The expansion of the Suez Canal waterway and its inauguration on 6 August is a matter of “national security”, much as it is a herald of much hoped-for support for Egypt’s flailing economy.
The project is aimed at boosting Egypt’s long struggling economy, and was expected to be implemented over a period of three years. However, it was concluded in a third of the expected timeframe, upon the orders of President Abdel Fattah Al-Sisi on 5 August 2014, when he kicked off the project, two months after taking office.
The inaugurated project consists of a new parallel canal of 35 km length, which is expected to double the revenues of the waterway over the next decade as it allows reduced transit and waiting times for ships.
Since its nationalisation of the Suez Canal last century, during the regime of former president Gamal Abdel Nasser in 1956, the Suez Canal has constituted a major source of national income to Egypt. Nasser’s nationalisation led, in the same year, to the Tripartite Aggression on Egypt.
The canal is regarded an important international navigation canal, as it is the shortest waterway linking the Eastern hemisphere with the West, through the Mediterranean sea at Port Said and the Red Sea at Suez . It facilitates the movement of ships across the European continent to Asia without having to pass around the African continent.
Meanwhile, traffic through the canal passes through the Bab El-Mandeb strait, located between Djibouti and Yemen. Egypt, along with Gulf countries, supported Saudi-led airstrikes last March on Yemen, on the Houthi militias that expanded and took over the capital city Sanaa. Egypt announced that it will participate militarily to “restore legitimacy in Yemen”.
Egypt fears that the closure of the Bab El-Mandeb strait will negatively affect trade through the Suez Canal. Al-Sisi previously stated that the Bab El-Mandeb strait is “an Egyptian and Arab national security issue”.
The significance of the Suez Canal project, moreover, is not limited to Egypt’s national economy, but also Egypt’s strategic political position regionally.
Political scientist Hassan Nafaa told Daily News Egypt that the inauguration of the new lane of the Suez Canal has great political impact and advantage for the current regime, as Egypt invited world leaders to attend the inauguration of the project on 6 August. This highlights the regime’s ability “to build its roots” throughout the past year.
The inauguration will take place with the attendance of several heads of states and governments, including Russia, France, Sudan, the UK, Lebanon and members of the Gulf Cooperation Council (GCC), as Egypt invited all nations to participate in the inauguration, according to Foreign Minister Sameh Shoukry.
Nafaa added that the world is now willing to deal with Egypt’s current regime, regardless of some nations’ disapproval of the events of 30 June and 3 July. He also referred to the challenges facing the regime, on top of which is “the phenomenon of terrorism”, noting that the regime proved to be “stable and able to accomplish” despite these challenges.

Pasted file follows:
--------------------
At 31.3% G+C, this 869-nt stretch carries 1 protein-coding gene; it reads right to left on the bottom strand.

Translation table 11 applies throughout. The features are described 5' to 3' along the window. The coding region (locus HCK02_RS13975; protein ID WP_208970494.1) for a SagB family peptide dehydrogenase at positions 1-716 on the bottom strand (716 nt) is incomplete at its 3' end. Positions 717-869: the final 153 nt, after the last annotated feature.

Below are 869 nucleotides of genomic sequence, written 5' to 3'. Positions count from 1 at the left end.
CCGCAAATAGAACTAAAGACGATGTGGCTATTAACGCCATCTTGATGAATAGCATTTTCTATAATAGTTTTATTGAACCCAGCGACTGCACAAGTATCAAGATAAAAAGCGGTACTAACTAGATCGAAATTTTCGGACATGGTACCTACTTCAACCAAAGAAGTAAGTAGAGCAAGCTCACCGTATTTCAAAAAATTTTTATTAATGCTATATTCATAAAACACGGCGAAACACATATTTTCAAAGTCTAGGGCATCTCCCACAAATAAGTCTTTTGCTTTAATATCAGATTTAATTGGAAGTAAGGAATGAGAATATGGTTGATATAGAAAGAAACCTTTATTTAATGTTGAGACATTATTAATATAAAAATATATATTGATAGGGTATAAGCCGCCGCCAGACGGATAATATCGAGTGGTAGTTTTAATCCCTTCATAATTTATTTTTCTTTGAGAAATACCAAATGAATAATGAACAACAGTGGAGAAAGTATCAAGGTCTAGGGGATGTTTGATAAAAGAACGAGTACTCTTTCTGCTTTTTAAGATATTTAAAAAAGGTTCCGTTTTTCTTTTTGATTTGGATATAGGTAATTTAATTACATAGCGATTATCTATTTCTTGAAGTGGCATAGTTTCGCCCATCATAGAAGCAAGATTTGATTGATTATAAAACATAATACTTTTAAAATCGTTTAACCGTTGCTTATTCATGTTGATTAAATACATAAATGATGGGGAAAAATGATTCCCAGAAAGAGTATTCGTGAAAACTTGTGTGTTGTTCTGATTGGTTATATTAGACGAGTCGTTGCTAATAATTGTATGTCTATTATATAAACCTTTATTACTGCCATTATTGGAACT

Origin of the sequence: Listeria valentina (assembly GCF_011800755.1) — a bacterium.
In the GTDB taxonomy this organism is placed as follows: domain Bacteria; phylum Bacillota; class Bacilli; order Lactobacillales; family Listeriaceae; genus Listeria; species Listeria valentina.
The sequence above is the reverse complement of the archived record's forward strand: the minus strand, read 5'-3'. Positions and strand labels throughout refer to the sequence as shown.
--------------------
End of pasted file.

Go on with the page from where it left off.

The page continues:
Mass protests took to the streets on 30 June 2013 calling for the ouster of former president Mohamed Morsi. The current regime has been facing, since then, a rising insurgency and militant activities nationwide, particularly in the restive Sinai Peninsula.
Last month, militant group “State of Sinai” struck a Navy warship off the coast of North Sinai. The militant group has been highly active in the region, and was formerly known as Ansar Beit Al-Maqdis, before pledging allegiance to “Islamic State”.
However, Nafaa noted that the expansion of the Suez Canal conveys an important message on the long run as this project will “alter the map of the balance of power” in the Middle East, turning the Suez Canal into the largest area of “free trade” in the world, which is subject to attract future investments.
Since maritime transportation is the cheapest means of transporting goods, expanding the canal will lead to an increase in its capacity, purportedly from 49 ships per day to 97.
Upon the project’s completion, the canal’s revenues will increase by 259%, Suez Canal Authority (SCA) Chairman Mohab Mamish previously claimed.
The launch of the canal project further provided the regime with political gains not only on the international level, but also internally, Nafaa said. This was reflected last year in the massive turnout of Egyptians to buy interest-bearing investment certificates for the canal, after Al-Sisi announced that the project should be funded by the people. This “marks people’s trust in the current regime”, Nafaa noted.
When Al-Sisi announced the launch of the project, he refused to allow foreign investments in the project and allowed only national banks, companies and investors to finance it. The government also offered the Suez Canal certificates for individuals and institutions, which collected more than the targeted EGP 60bn over a period of eight days.
Nafaa, however, added that the current regime should have “a political vision” and to attract all the opposition forces that have not resorted to violence or “terrorism”, “as this opposition power is represented in youth groups who believe that the regime has not gained power democratically”.
He added that the inauguration of the Suez Canal project will help strengthen the power of the current regime and help it overcome this stage and face future challenges.